ABSTRACT: Flexural Plate Inversion with Compressive Thrusting
Jie Tang, Ian Lerche, Jeff Cogan
A flexural plate inversion computer simulation models the characteristic patterns of subsidence, deformation, uplift, and erosion of basement under sediment load and compressive thrusting. The lithosphere is taken to be an elastic plate that deforms when a force is applied and returns to its original shape when the force is removed.
The program is effective in a given geological setting such as a foreland basin formed by compressive thrusting. The program is an inverse model that employs both nonlinear least squares and linear search techniques to determine the best values of the flexural parameters. Based on geological and geophysical data, dynamic ranges of parameters can be set to understand the influence of parameter changes on the evolution of foreland basins. Input data include a profile of the present-day basement. The parameters that determine the deformation of the basement are flexural rigidity (D), horizon compressive force (P), bending moment (Mo), applied initial load (Vo), dip angle (^Thgr) and added length (L) of the basement. The outputs are a profile of the deformed basement configuration that matches the present-day basement and a section of unloaded basin, which represents the basement geometry prior to any sediment or thrust loading in the section.
The result of synthetic data tests show that the model predicts (1) deformation and evolution of a foreland basin with sediment load and compressive thrusting; (2) unloaded basin geometry; (3) the strike of the unloaded basin and supply area of material into the basin; (4) the relationship between the original geometry of the basement and the distribution of lithofacies. Application to the Po basin, Italy, shows the following. (1) After the early Pliocene, the subsidence of the Po basin resulted from the sedimentation of the late Pliocene-Quaternary units and there is no sign of uplifting and exposure of upper Pliocene-Quaternary strata. Local or regional erosion of these strata must then be attributed to sea level change. (2) The characteristics of the unloaded basin geometry illustr te that the basin evolution is inherited because the later morphology generally repeats the early morphology. (3) The existence of the peripheral bulge at the late Miocene-early Pliocene has a significant relationship to the localization of hydrocarbons in the Po basin. (4) The original morphology of the basement controls the short-term distribution of lithofacies. In addition, the strike of Po basin and the provenance of sediment are inferred. The results show that incorporation of lateral stress offers new perspectives in the analysis and hydrocarbon exploration of sedimentary basins.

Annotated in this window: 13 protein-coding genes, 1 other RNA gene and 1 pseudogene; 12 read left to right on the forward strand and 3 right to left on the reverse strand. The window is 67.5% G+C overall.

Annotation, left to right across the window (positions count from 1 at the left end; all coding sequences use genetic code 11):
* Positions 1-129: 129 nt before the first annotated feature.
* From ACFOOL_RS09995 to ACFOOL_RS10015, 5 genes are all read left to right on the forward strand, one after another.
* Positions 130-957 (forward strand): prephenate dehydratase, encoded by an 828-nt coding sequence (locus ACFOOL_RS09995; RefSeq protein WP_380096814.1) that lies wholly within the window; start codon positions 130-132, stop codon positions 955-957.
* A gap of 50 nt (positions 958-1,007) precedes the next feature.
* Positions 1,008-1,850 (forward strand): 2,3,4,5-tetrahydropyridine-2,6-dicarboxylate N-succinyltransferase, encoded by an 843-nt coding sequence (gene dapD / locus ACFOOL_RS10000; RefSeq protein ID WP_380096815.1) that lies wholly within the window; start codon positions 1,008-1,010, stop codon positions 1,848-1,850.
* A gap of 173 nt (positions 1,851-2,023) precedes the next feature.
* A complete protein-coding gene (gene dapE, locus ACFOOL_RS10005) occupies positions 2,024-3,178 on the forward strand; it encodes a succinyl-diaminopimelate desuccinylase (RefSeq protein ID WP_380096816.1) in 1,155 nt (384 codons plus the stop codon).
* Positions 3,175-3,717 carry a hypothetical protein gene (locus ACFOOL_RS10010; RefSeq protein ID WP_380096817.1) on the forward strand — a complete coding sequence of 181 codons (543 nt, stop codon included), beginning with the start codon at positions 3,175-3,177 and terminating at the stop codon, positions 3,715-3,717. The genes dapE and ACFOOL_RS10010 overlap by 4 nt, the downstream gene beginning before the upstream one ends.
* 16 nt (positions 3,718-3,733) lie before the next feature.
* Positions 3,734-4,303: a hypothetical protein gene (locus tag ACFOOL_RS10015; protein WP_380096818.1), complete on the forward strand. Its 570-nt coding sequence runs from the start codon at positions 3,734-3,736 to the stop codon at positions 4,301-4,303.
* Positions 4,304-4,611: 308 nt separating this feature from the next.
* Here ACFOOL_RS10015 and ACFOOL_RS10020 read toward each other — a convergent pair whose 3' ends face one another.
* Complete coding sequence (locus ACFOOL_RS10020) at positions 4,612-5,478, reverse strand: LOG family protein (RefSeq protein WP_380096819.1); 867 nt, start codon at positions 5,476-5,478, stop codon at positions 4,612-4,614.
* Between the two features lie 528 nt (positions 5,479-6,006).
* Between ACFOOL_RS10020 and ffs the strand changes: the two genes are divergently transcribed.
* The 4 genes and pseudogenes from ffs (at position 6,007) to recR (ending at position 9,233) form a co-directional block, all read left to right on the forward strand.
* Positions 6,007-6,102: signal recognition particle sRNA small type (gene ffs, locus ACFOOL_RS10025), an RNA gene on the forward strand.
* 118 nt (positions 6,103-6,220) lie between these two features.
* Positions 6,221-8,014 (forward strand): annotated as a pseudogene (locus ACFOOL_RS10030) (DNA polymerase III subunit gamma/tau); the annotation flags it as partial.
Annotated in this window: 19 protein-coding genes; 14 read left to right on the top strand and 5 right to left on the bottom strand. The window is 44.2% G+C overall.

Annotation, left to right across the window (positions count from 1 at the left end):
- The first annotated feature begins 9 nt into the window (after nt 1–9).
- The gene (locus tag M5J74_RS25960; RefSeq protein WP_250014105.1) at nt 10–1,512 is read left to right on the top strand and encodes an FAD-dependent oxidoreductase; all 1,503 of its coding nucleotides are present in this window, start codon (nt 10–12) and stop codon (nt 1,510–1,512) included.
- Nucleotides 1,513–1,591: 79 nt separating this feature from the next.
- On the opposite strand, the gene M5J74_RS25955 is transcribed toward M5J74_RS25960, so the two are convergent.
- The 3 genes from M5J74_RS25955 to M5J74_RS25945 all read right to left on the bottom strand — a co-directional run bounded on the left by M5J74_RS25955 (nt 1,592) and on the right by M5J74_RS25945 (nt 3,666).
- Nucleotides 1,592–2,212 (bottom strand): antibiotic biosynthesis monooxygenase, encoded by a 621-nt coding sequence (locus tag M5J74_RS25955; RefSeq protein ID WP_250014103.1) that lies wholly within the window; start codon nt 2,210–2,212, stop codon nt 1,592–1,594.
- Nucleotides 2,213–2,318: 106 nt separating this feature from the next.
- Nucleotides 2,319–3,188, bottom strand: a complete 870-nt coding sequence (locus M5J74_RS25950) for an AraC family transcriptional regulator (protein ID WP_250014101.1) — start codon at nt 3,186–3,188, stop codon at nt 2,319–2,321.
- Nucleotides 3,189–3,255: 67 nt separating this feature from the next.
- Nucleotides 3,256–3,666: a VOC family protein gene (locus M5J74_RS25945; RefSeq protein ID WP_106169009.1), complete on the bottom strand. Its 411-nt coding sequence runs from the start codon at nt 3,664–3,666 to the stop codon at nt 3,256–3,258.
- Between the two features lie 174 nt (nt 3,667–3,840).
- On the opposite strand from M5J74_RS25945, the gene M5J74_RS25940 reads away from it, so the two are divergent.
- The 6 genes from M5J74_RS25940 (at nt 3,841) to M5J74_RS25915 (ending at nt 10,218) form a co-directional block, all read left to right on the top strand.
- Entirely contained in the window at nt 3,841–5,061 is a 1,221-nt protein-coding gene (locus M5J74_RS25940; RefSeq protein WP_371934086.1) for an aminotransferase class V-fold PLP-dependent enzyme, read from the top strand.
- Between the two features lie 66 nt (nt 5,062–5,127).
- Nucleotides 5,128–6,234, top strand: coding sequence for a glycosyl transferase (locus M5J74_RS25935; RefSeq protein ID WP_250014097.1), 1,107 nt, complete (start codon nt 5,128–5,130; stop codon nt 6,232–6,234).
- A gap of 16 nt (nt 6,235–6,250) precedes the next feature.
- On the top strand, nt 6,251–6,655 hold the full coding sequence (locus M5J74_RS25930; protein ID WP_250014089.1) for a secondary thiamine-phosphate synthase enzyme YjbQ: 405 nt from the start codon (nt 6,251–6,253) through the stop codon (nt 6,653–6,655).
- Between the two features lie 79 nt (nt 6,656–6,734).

AAPG Search and Discovery Article #91003©1990 AAPG Annual Convention, San Francisco, California, June 3-6, 1990